Thrombotic Thrombocytopenic Purpura
This devastating platelet disorder described by Moschowitz in 1925 is acute and nonpredictable. More prevalent in women than in men, thrombotic thrombo-cytopenic purpura (TTP) can occur in women postpar-tum or near delivery8 in those who have suffered from other immune disorders like SLE (systemic lupus ery-thematosus), and in those with previous viral infections or gastric carcinomas. Platelet counts are less than 20 X 109/L but other coagulation testing such as PT and PTT are within reference range. Platelet thrombi are dispersed throughout the arterioles and capillaries subsequent to the accumulation of large von Willebrand multimers made by the endothelial cells and platelets. The etiology for this pathological accumulation of multimers and subsequent thrombocytopenia is thought to be related to a deficiency of ADAMTS-13, a large metal-loprotease.9,10 This protein is responsible for cleaving large von Willebrand factor (vWF) multimers into smaller proteins. Large vWF multimers have increased binding sites for platelets as compared to smaller vWF portions. If large vWF are not cleaved and allowed to circulate, then excessive platelet clots may be formed. Schistocytes are seen in the peripheral smear and are directly related to shear stress as fragments of red cells are removed once the cells try to sweep past the thrombi. Patients experience a severe anemia with a high level of hemolysis, with increased lactate dehydrogenase (LDH). Some of the hemolysis may be intravascular with hemoglobinuria. Decreased haptoglobin may be seen. Microangiopathic hemolytic anemia (MHA) is the term used to describe this process of severe anemia combined with schistocytes (Fig. 16.1). Oftentimes patients will present with neurological complications. These complications may include mild presentations of visual impairment and intense headache ranging to more severe presentations such as coma and paresthesias. Renal dysfunction may occur, and patients with renal impairment experience an increased protein and possibly some blood in the urine. Treatment for TTP patients presents a dilemma for most physicians, as they watch their patients spiral rapidly downhill. Diagnosis is often difficult and often represents a diagnosis of exclusion. Once made, the patient's condition has usually dramatically worsened. Corticosteroids are often used in conjunction with plasma exchange, a dramatic procedure performed over a 3- to 5-day period in which the patient's plasma is removed and replaced by ABO matched fresh frozen plasma that is cryoprecipitate poor (lacking fibrinogen and vWF). The use of plasma exchange has dramatically improved the survival rate from a low of 3% before 1960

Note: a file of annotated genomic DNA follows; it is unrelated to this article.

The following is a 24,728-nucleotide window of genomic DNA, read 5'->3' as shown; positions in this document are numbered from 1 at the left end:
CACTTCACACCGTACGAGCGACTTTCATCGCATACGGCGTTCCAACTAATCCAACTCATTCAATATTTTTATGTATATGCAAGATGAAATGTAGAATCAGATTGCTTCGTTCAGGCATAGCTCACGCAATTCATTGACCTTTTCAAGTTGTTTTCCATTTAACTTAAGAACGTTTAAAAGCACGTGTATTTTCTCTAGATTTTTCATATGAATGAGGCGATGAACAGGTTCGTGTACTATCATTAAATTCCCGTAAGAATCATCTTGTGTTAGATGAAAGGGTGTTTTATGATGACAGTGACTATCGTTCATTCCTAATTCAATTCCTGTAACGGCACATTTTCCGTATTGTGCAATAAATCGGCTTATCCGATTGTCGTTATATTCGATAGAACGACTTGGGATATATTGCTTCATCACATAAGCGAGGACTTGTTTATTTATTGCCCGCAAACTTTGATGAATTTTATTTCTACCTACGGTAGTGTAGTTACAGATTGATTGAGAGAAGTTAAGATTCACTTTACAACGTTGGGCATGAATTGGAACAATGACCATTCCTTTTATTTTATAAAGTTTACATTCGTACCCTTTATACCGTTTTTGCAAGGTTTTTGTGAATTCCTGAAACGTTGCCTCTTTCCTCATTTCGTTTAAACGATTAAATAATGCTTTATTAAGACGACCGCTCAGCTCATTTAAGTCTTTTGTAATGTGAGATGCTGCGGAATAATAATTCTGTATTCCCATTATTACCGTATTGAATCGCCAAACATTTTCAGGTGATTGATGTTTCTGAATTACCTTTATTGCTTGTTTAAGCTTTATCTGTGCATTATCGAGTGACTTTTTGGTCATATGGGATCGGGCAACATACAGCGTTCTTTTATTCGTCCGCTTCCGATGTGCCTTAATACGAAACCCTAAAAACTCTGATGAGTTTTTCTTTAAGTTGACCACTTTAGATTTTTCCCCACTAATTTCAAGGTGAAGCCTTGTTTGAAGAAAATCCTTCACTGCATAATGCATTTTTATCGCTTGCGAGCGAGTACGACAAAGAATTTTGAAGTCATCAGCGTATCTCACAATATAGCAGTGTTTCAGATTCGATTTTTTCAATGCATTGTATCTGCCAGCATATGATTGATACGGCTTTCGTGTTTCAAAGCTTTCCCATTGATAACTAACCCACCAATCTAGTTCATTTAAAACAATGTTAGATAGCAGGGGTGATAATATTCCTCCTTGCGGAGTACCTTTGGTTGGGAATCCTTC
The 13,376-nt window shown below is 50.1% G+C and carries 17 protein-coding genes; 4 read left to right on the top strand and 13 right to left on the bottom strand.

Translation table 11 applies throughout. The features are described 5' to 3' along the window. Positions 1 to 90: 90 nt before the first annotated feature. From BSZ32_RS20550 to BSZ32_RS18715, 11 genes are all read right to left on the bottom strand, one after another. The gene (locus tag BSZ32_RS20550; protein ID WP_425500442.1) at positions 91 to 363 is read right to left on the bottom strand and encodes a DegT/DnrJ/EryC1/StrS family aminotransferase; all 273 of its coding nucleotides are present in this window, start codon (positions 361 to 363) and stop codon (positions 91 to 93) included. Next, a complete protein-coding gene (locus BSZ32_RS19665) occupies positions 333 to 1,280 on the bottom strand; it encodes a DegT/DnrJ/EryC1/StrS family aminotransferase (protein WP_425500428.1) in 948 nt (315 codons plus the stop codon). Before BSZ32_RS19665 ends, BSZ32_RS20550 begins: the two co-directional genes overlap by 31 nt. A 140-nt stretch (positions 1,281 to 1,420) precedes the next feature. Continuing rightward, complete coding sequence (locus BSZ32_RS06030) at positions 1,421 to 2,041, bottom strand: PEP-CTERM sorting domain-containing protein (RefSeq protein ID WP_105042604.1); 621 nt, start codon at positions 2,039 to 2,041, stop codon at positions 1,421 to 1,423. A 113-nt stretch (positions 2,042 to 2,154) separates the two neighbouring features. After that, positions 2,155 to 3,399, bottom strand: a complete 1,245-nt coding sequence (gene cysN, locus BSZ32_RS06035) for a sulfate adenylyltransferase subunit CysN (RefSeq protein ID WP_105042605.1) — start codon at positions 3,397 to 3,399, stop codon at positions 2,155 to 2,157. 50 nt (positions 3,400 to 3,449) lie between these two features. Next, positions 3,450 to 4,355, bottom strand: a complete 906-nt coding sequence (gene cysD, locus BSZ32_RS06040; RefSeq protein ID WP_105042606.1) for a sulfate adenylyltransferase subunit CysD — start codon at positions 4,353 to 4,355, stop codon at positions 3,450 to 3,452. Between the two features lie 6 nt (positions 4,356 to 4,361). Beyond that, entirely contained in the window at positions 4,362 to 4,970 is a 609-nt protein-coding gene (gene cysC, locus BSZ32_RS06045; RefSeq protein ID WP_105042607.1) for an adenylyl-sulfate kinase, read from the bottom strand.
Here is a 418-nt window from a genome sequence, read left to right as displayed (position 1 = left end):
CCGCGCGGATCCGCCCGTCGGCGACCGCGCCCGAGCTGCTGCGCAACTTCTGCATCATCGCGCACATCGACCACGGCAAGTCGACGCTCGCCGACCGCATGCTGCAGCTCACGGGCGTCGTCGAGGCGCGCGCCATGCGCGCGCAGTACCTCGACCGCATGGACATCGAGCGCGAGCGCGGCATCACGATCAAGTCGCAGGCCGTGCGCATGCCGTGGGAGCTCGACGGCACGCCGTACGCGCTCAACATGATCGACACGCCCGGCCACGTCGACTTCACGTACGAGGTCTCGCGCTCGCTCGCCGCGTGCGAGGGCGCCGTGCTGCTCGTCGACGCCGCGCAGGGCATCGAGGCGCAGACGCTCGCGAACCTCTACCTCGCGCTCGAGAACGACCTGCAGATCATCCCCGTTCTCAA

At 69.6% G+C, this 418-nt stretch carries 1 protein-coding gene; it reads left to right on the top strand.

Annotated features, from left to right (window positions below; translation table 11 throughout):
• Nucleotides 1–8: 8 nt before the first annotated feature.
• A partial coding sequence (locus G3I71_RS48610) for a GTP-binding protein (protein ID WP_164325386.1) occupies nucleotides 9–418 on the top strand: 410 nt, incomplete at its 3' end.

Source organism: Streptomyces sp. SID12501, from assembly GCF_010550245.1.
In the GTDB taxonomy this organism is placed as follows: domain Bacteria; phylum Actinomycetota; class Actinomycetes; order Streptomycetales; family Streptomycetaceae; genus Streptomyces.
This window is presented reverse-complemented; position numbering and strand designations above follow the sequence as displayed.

to 82% presently.11 Few hospital facilities provide plasma exchange capabilities. Specialty teams of medical professionals using equipment designed for plasma-pheresis are usually called upon. Timing is essential to the patient's welfare and long-term recovery. Recovery for TTP patients has improved in the past decade, with more than 80% surviving.11
Hemolytic uremic syndrome (HUS) frequently occurs in children between the ages of 6 months and 4 years. This clinical condition mimics TTP, with the exception that the renal damage is more severe. The kidney is the primary site of damage by the toxin Escherichia coli O157:H7 or the Shigella toxin.11 The endotoxin produced by this particular strain of E. coli inevitably leads to cell death, particularly in the renal environment, where platelet thrombi predominate.12 A child may initially present with bloody diarrhea and vomiting; however, hemolytic anemia, thrombocytopenia, and renal failure soon follow. Patients may also experience fever and abdominal pain, and the hemolytic anemia is microangiopathic with schistocytes present. The illness in children is usually self-limiting once the toxin is eliminated from the body; however, there have been reports of patients relapsing. Renal dialysis may be needed for those children suffering from acute renal failure. Most children make a complete recovery, but some have residual kidney problems into adulthood. HUS may occur in adults, but it is more similar to TTP in course of disease (Table 16.2).
Disorders such as heparin-induced thrombocy-topenia and disseminated intravascular coagulation also lead to thrombocytopenia. These will be covered in subsequent chapters.
Table 16.2 O Hemolytic Uremic Syndrome Versus Thrombotic Thrombocytopenic Purpura intrinsic defect of platelets. Many of these disorders (with the exception of vWD) are rare, and in most cases the bleeding time is prolonged. Often, the qualitative defects are separated into disorders of adhesion and platelet release or storage pool defects.
Table 16.2 O Hemolytic Uremic Syndrome Versus Thrombotic Thrombocytopenic Purpura
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